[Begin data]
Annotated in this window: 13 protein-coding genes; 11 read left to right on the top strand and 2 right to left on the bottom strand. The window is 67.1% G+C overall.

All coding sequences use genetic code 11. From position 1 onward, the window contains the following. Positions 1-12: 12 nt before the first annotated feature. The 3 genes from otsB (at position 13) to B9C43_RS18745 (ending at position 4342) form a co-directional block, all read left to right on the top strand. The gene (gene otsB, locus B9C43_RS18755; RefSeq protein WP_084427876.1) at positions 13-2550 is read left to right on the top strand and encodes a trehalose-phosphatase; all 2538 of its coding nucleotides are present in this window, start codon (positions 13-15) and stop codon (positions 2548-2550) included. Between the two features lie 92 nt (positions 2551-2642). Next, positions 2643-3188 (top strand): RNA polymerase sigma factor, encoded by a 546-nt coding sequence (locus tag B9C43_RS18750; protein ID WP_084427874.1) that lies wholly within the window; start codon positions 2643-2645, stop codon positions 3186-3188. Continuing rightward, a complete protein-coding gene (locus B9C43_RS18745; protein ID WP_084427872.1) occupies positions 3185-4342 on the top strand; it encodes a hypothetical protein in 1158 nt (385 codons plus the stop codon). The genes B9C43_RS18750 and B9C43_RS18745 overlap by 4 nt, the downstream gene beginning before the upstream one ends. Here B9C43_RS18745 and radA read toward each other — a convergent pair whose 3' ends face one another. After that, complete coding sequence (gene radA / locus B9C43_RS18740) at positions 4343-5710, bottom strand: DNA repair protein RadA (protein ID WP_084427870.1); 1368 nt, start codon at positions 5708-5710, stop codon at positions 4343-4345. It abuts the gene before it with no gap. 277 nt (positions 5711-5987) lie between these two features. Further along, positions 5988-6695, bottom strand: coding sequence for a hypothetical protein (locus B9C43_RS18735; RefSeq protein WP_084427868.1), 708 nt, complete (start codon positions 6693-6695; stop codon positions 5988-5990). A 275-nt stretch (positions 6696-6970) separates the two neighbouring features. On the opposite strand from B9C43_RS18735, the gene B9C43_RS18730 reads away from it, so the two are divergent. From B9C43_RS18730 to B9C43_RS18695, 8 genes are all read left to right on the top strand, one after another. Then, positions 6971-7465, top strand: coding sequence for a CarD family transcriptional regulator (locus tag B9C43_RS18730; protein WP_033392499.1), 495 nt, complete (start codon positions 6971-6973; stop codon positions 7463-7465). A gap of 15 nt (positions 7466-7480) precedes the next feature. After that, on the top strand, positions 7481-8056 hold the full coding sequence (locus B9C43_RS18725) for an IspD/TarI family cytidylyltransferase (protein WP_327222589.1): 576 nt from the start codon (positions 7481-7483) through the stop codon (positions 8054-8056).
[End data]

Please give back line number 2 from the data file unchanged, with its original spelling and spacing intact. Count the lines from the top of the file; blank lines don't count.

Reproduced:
All coding sequences use genetic code 11. From position 1 onward, the window contains the following. Positions 1-12: 12 nt before the first annotated feature. The 3 genes from otsB (at position 13) to B9C43_RS18745 (ending at position 4342) form a co-directional block, all read left to right on the top strand. The gene (gene otsB, locus B9C43_RS18755; RefSeq protein WP_084427876.1) at positions 13-2550 is read left to right on the top strand and encodes a trehalose-phosphatase; all 2538 of its coding nucleotides are present in this window, start codon (positions 13-15) and stop codon (positions 2548-2550) included. Between the two features lie 92 nt (positions 2551-2642). Next, positions 2643-3188 (top strand): RNA polymerase sigma factor, encoded by a 546-nt coding sequence (locus tag B9C43_RS18750; protein ID WP_084427874.1) that lies wholly within the window; start codon positions 2643-2645, stop codon positions 3186-3188. Continuing rightward, a complete protein-coding gene (locus B9C43_RS18745; protein ID WP_084427872.1) occupies positions 3185-4342 on the top strand; it encodes a hypothetical protein in 1158 nt (385 codons plus the stop codon). The genes B9C43_RS18750 and B9C43_RS18745 overlap by 4 nt, the downstream gene beginning before the upstream one ends. Here B9C43_RS18745 and radA read toward each other — a convergent pair whose 3' ends face one another. After that, complete coding sequence (gene radA / locus B9C43_RS18740) at positions 4343-5710, bottom strand: DNA repair protein RadA (protein ID WP_084427870.1); 1368 nt, start codon at positions 5708-5710, stop codon at positions 4343-4345. It abuts the gene before it with no gap. 277 nt (positions 5711-5987) lie between these two features. Further along, positions 5988-6695, bottom strand: coding sequence for a hypothetical protein (locus B9C43_RS18735; RefSeq protein WP_084427868.1), 708 nt, complete (start codon positions 6693-6695; stop codon positions 5988-5990). A 275-nt stretch (positions 6696-6970) separates the two neighbouring features. On the opposite strand from B9C43_RS18735, the gene B9C43_RS18730 reads away from it, so the two are divergent. From B9C43_RS18730 to B9C43_RS18695, 8 genes are all read left to right on the top strand, one after another. Then, positions 6971-7465, top strand: coding sequence for a CarD family transcriptional regulator (locus tag B9C43_RS18730; protein WP_033392499.1), 495 nt, complete (start codon positions 6971-6973; stop codon positions 7463-7465). A gap of 15 nt (positions 7466-7480) precedes the next feature. After that, on the top strand, positions 7481-8056 hold the full coding sequence (locus B9C43_RS18725) for an IspD/TarI family cytidylyltransferase (protein WP_327222589.1): 576 nt from the start codon (positions 7481-7483) through the stop codon (positions 8054-8056).